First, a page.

- Meditation — We’ve all heard it before but a basic meditation practice really helps manage your stress, improve your focus and change your relationship to your thoughts. It doesn’t have to be hard–it’s as simple as taking 5 mins a day, sitting quietly, focusing your attention on your breath and when your mind wanders away from your breath, notice it’s wandering and instead of following that thought, return your attention to your breath. When you do this, a simple and fundamental transformation happens: instead of being caught up in your negative, wandering thoughts, you learn to let go of your thoughts and be able to come back to something neutral–your breath.
When you do this, you begin to realize you are not your thoughts, and you can actually choose the contents of your own mind. This leads to reduced stress and anxiety, as so many of our thoughts are negative and stressful. This is one of the single best things you can do for your mind and body.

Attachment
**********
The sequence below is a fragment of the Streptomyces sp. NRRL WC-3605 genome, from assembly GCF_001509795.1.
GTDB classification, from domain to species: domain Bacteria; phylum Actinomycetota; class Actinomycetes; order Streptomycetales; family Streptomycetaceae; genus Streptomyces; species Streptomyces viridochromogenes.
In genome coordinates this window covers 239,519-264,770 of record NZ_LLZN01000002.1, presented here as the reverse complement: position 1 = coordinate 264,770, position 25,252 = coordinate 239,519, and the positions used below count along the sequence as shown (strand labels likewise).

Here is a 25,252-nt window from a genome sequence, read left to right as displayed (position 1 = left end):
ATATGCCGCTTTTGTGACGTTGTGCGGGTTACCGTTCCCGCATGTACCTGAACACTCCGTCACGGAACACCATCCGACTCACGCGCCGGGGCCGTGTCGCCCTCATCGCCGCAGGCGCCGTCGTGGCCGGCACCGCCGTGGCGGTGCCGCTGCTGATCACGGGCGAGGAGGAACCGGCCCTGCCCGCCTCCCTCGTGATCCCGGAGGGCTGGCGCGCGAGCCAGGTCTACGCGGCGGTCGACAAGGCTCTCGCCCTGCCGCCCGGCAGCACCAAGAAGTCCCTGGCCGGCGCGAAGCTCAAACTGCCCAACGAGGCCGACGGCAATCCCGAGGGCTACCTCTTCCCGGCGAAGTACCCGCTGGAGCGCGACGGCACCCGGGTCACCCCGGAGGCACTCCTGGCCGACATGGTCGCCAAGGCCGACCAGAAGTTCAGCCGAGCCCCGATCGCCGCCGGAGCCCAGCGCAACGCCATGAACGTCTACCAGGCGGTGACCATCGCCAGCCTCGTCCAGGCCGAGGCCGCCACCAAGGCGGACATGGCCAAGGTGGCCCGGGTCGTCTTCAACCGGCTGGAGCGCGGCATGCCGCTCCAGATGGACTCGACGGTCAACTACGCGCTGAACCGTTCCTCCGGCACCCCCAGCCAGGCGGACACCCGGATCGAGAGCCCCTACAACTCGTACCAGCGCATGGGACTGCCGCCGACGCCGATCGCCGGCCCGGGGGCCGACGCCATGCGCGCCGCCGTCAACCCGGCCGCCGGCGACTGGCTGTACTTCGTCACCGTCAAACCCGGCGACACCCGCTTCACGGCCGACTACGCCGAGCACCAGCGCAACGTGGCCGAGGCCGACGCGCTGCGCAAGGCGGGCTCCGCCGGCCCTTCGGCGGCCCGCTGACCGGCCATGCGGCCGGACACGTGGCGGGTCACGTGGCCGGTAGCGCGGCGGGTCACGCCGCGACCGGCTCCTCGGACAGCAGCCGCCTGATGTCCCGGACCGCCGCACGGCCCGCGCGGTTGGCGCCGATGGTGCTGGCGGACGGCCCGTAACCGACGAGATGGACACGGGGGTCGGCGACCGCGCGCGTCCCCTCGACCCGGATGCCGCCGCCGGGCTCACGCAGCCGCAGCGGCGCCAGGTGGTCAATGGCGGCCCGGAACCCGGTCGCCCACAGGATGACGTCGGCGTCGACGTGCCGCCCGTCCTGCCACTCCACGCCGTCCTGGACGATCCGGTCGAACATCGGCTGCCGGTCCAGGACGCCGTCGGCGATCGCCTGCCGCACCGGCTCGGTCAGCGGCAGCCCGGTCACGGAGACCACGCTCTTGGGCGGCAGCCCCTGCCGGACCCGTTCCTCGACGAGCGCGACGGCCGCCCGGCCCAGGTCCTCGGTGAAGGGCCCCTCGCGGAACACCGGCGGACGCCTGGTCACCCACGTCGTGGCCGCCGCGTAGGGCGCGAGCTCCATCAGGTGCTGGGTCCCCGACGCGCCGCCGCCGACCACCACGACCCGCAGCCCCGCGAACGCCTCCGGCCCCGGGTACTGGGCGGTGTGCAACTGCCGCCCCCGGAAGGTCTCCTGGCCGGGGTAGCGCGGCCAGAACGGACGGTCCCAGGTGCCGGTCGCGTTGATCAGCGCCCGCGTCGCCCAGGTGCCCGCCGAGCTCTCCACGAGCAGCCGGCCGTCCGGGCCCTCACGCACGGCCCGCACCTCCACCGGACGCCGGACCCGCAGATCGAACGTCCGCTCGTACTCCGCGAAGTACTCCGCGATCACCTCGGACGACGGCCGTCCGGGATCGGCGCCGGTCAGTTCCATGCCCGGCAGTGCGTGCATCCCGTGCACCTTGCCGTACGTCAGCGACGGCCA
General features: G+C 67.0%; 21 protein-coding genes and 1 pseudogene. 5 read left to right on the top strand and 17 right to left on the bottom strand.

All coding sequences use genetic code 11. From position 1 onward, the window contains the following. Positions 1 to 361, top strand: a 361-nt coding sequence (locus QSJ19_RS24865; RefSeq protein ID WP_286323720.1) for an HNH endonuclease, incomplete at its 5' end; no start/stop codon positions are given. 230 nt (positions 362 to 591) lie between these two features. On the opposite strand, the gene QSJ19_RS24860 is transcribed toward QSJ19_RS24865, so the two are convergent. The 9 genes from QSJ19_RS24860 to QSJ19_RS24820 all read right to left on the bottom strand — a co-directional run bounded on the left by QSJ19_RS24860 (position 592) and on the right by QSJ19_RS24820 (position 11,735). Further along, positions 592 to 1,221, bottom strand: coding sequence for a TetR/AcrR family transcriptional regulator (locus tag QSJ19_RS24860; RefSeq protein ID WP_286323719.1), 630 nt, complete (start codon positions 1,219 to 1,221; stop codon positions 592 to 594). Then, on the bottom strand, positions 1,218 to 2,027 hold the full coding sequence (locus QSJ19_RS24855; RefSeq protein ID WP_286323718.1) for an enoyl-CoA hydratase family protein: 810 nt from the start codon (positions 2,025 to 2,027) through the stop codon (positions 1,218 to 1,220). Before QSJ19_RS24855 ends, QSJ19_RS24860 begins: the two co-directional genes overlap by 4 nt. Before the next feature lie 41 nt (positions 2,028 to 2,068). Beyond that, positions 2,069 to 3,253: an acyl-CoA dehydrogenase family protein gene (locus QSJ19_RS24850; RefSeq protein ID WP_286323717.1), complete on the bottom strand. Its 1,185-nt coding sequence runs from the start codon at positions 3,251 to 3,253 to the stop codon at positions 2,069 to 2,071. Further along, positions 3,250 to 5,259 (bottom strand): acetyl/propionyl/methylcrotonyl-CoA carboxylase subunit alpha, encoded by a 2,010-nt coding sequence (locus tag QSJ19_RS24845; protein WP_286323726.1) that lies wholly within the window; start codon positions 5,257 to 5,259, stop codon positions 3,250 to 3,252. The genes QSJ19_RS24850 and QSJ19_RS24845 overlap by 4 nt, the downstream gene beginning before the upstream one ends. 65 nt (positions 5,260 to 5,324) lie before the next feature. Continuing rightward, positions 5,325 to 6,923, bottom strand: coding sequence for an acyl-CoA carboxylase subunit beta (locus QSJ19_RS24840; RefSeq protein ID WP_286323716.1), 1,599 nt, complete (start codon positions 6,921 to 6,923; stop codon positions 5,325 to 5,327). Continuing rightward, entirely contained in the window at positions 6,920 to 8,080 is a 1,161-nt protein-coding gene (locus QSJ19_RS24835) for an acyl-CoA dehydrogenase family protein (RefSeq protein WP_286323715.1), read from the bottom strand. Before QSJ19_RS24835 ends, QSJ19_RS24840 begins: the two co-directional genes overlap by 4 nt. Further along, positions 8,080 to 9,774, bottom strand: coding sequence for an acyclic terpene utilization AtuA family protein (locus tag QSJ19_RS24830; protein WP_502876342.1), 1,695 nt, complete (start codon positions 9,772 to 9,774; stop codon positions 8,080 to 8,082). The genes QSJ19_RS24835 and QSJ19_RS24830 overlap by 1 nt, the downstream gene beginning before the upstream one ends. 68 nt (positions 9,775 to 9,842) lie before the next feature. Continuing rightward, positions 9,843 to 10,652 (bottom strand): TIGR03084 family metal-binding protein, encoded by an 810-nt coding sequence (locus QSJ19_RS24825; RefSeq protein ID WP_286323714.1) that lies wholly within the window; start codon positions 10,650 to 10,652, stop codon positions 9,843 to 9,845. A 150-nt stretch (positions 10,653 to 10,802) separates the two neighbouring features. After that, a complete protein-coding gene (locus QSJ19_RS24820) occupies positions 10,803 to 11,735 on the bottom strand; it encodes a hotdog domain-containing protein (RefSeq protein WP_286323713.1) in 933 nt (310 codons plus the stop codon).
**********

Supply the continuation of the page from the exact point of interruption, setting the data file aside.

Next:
- Gratitude Practice — As cheesy as it sometimes sounds, gratitude practices are key. They teach your mind to look for the positive. They encourage us to find the silver lining in life, even when it seems difficult. This trait is actually part of the definition of being resilient. Gratitude literally changes our neural pathways, making us more likely to find the positive. To do a simple gratitude practice, just look around the room and choose 3 things you’re grateful for at that moment. This can be done at moments of stress or anxiety, or any time. It’s nice to incorporate a formal gratitude practice into your morning or evening routine, as you’re lying in bed about to sleep or wake up.